Alternatives currently being considered for the Mineral Forest Recovery Project include: (a) No action; (b) the proposed action as outlined above, and; (c) an alternative, based on the proposed action, that does not enter into suitable California spotted owl habitat.

Public Involvement

Comments from the public and other agencies will be used in preparation of the draft EIS. The scoping process will be used to identify questions and issues regarding the proposed action. An issue is defined as a point of dispute, debate, or disagreement relating to a specific proposed action based on its anticipated effects. Significant issues brought to our attention are used during an environmental analysis to develop alternatives to the proposed action. Some issues raised in scoping may be considered non-significant because they are: (1) Beyond the scope of the proposed action and its purpose and need; (2) already decided by law, regulation, or the Land and Resource Management Plan; (3) irrelevant to the decision to be made; or (4) conjectural and not supported by scientific or factual evidence.

While public participation in this analysis is welcome at any time, comments received within 30 days of the publication of this notice will be especially useful in the preparation of the draft EIS.

Identification of Permits or Licenses Required

No permits or licenses have been identified to implement the proposed action.

Estimated Dates for Filing

The draft EIS is expected to be filed with the Environmental Protection Agency and available for public review in March 2001. The comment period on the draft EIS will be 45 days from the date of the Environmental Protection Agency publishes the notice of availability of the draft EIS in the Federal Register.

The Reviewers Obligation To Comment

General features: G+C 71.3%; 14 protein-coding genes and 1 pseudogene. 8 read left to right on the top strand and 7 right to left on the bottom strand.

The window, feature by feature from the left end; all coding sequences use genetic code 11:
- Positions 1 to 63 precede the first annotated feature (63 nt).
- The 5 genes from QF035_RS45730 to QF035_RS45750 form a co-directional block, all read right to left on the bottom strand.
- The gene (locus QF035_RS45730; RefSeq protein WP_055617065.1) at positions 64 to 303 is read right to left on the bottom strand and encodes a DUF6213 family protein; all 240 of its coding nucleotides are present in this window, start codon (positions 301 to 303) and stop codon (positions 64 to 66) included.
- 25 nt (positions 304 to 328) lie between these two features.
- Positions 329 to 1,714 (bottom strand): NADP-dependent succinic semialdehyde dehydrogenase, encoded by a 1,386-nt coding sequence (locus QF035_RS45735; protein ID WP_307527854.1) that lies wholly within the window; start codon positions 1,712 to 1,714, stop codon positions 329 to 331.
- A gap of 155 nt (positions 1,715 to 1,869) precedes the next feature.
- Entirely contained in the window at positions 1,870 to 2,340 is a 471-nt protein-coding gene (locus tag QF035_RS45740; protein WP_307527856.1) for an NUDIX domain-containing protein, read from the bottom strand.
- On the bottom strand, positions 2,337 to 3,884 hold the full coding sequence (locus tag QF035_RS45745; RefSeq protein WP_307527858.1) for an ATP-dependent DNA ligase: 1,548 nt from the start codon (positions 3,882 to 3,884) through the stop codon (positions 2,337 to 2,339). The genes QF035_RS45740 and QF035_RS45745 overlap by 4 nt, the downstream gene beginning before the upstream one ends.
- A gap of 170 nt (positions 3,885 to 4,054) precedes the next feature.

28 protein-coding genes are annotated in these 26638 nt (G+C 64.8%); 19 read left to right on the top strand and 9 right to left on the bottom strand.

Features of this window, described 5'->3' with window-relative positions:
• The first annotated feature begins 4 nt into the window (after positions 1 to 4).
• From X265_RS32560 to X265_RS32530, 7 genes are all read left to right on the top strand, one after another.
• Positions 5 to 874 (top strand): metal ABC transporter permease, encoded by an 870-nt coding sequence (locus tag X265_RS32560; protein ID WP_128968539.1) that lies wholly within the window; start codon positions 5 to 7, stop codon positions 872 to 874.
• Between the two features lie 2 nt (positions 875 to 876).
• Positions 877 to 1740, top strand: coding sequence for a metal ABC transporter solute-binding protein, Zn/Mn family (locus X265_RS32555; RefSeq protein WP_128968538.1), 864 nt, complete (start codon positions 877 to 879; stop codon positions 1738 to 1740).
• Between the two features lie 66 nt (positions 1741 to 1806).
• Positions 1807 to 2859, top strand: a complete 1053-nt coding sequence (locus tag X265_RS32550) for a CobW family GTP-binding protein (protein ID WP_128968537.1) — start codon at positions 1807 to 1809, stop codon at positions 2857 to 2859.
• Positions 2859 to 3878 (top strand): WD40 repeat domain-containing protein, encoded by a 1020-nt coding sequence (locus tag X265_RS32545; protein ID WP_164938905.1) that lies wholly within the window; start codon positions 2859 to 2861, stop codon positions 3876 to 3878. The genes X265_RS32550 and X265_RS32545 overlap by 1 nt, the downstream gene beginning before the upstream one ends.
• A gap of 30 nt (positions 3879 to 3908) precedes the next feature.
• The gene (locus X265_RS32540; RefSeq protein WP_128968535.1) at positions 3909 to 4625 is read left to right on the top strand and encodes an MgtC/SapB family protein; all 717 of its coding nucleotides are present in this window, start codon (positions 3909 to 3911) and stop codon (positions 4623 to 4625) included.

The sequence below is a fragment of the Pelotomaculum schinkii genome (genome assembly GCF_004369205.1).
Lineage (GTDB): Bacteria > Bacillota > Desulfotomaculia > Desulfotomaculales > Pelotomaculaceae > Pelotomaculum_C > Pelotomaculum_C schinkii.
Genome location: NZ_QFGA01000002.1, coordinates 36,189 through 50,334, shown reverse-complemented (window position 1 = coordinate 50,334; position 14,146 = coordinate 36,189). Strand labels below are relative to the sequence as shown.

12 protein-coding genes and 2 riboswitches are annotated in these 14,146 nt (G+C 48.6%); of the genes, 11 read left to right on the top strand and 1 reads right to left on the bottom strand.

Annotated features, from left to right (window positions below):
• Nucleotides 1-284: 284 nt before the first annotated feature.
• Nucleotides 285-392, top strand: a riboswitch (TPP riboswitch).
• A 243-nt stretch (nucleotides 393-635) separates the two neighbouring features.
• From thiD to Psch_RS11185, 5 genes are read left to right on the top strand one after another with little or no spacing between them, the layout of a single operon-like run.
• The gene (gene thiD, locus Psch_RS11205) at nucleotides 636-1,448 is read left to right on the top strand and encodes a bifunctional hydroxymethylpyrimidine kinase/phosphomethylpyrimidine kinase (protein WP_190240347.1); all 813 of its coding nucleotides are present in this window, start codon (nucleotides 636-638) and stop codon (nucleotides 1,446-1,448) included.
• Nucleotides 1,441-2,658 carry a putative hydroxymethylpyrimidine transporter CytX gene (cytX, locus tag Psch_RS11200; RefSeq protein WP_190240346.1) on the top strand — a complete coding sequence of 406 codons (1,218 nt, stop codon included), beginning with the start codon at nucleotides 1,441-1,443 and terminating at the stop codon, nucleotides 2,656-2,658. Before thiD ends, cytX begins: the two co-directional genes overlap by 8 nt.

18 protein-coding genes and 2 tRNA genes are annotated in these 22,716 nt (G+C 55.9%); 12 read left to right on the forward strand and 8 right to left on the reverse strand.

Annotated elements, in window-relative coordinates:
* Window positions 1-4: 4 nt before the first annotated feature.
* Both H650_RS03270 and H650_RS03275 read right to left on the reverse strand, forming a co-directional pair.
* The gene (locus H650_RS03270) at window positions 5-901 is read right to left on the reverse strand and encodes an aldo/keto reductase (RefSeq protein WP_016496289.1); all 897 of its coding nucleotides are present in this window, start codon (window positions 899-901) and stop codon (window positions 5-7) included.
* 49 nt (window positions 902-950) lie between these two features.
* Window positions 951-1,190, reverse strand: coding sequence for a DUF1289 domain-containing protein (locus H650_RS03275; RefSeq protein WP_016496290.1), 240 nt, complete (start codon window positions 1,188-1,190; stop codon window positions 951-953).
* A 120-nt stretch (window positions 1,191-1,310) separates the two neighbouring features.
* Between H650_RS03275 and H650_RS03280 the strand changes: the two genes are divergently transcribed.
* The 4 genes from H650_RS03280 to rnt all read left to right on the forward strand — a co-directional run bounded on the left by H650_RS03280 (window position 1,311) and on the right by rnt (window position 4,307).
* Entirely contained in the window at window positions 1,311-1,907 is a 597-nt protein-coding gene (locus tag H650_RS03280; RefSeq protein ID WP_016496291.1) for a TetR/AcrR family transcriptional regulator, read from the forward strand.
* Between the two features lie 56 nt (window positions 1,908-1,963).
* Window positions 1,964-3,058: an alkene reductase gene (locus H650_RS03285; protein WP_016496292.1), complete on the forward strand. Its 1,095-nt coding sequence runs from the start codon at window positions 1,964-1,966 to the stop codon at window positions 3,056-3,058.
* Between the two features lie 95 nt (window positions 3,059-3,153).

The Forest Service believes, at this early stage, it is important to give reviewers notice of several court rulings related to public participation in the environmental review process. First, reviewers of draft statements must structure their participation in the environmental review of the proposal so that is meaningful and alerts an agency to the reviewer's position and contentions. Vermont Yankee Nuclear Power Corp. v. NRDC, 435 U.S. 519, 553 (1978). Also, environmental objections that could be raised at the draft environmental impact statement stage but that are not raised until after completion of the final environmental impact statement may be waived or dismissed by the courts. City of Angoon v. Hodel, 803 F.2d 1016, 1022 (9th Cir. 1986) and Wisconsin Heritages, Inc. v. Harris, 490 F. Supp. 1334, 1338 (E.D. Wis. 1980). Because of these court rulings, it is very important that those interested in this proposed action participate by the close of the 45 day comment period so that substantive comments and objections are made available to the Forest Service at a time when it can meaningful consider them and respond to them in the final environmental impact statement.

To assist the Forest Service in identifying and considering issues and concerns on the proposed action, comments on the draft environmental impact statement should be as specific as possible. It is also helpful if comments refer to specific pages or chapters of the draft statement. Comments may also address the adequacy of the draft environmental impact statement or the merits of the alternatives formulated and discussed in the statement. Reviewers may wish to refer to the Council on Environmental Quality Regulation of implementing the procedural provisions of the National Environmental Policy Act at 40 CFR 1503.3 in addressing these points.

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Dated: November 16, 2000.

Edward C. Cole,

Forest Supervisor.

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[FR Doc. 00-30017 Filed 11-28-00; 8:45 am]